In the early 1980s Wood released a few singles under his own name and also as Roy Wood's Helicopters, and played some live dates under this name. The release of one of these singles, "Aerial Pictures", backed with "Airborne", was cancelled owing to the lack of chart success for its predecessors, but both sides appeared for the first time in 2006 on a compilation CD, Roy Wood - The Wizzard!. "Aerial Pictures", using the original backing track, subsequently became a solo single for former Move vocalist, Carl Wayne.

Wood also made a one-off rock and roll medley single with Phil Lynott, Chas Hodges and John Coghlan, credited to The Rockers, "We Are The Boys" (1983), and played a leading role in the Birmingham Heart Beat Charity Concert 1986, on 15 March 1986, which was later televised in part by the BBC. As well as designing the logo, Wood performed in a line-up which also included the Electric Light Orchestra and the Moody Blues.

After a period away from the limelight, following the release of the album Starting Up (1987), a cover version of the Len Barry hit "1-2-3", and a guest vocal appearance on one track on Rick Wakeman's The Time Machine, he went on the road with 'Roy Wood's Army'. He also recorded two tracks with Lynne around this time ("If You Can't Get What You Want" and "Me and You"), which were never released.

Collectively, hit records by The Move, Electric Light Orchestra, Wizzard, and Wood's own solo singles demonstrated an impressive chart run for an individual, both as composer and performer. Altogether he had more than 20 singles in the UK Singles Chart under various guises, including three UK #1 hits. His most regularly broadcasted song is the seasonal Wizzard single "I Wish It Could Be Christmas Everyday". In 1995 he released a new live version as the 'Roy Wood Big Band', which charted at #59, and in 2000 he joined forces with Mike Batt and The Wombles, for a re-working of "I Wish It Could Be Christmas Everyday" and of the Wombles' hit "Wombling Merry Christmas", together in one song which reached #22. Over Christmas 2007, Wood appeared in a catalogue advertisement for Argos, where he played the part of a rowdy neighbour playing guitar along to Wizzard's "I Wish It Could Be Christmas Everyday", and the song once again entered the UK Singles Chart.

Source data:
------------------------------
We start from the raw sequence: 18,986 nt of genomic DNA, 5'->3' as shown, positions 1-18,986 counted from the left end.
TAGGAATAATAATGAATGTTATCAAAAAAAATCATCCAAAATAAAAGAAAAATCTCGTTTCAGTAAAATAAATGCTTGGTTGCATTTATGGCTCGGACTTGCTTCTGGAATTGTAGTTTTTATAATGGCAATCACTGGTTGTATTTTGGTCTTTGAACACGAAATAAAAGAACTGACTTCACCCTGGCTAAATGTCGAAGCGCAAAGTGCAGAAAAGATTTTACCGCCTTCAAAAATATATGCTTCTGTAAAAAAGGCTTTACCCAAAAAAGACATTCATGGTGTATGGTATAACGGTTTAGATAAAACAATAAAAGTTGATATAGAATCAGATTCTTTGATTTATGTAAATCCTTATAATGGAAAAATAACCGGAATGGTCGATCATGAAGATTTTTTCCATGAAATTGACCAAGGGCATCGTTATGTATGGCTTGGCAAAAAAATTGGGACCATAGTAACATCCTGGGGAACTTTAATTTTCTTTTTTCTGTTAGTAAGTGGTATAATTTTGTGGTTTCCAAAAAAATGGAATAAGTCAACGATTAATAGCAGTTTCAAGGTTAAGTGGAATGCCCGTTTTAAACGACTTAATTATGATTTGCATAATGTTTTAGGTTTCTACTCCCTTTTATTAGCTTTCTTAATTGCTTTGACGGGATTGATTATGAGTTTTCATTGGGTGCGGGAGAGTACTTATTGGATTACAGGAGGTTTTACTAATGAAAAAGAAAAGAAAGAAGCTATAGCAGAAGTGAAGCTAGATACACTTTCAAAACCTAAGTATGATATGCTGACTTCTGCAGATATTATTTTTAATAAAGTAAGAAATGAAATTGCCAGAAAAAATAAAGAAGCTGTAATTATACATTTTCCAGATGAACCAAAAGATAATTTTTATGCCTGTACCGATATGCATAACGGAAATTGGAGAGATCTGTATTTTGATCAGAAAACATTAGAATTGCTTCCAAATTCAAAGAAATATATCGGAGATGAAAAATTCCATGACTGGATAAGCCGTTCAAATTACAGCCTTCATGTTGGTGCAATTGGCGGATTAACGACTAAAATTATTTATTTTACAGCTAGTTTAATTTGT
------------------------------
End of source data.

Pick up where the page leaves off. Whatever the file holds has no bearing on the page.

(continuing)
Wood was awarded an honorary doctorate for his contribution to music by the University of Derbymarker on the 18 January 2008.

Most recently, he has formed the Roy Wood Rock & Roll Band for occasional live dates and television performances in the UK. They were confirmed as the support act for Status Quo at several UK dates in November and December 2009.

Discography

Albums



Solo singles

  • "When Gran'ma Plays the Banjo" (1972)
  • "Dear Elaine" (1973) - UK #18
  • "Forever" (1973) - UK #8
  • "Goin' Down the Road" (1974) - UK #13
  • "Oh What a Shame" (1975) - UK #13
  • "Look Thru' the Eyes of a Fool" (1975)
  • "Any Old Time Will Do" (1976)
  • "Keep Your Hands on the Wheel" (1978)
  • "(We're) On the Road Again" (1979)
  • "Rock City" - Helicopters (1980)
  • "Sing Out the Old — Bring In the New" (1980)
  • "Green Glass Windows" - Roy Wood's Helicopters (1981)
  • "Down to Zero" (1981)
  • "It's Not Easy" (1982)
  • "O.T.T." (1982)
  • "We are the Boys (Who Make All the Noise)" - The Rockers (1983)
  • "Under Fire" (1985)
  • "Sing Out the Old — Bring In the New" - new recording (1985)
  • "Raining in the City" (1986)
  • "1-2-3" (1987)


Collaboration singles



Songs recorded and released by other artists



All the above titles recorded by Carl Wayne were as a solo artist, after he left The Move in 1969.

Chronological album discography

For the complete Move discography see The Move Discography

For the complete ELO discography see Electric Light Orchestra discography

For the complete Wizzard discography see Wizzard Discography



References

  1. IMDb.com - accessed October 2009
  2. Derby.ac.uk - accessed October 2009
  3. Trentfmarenanottingham.com - accessed October 2009


External links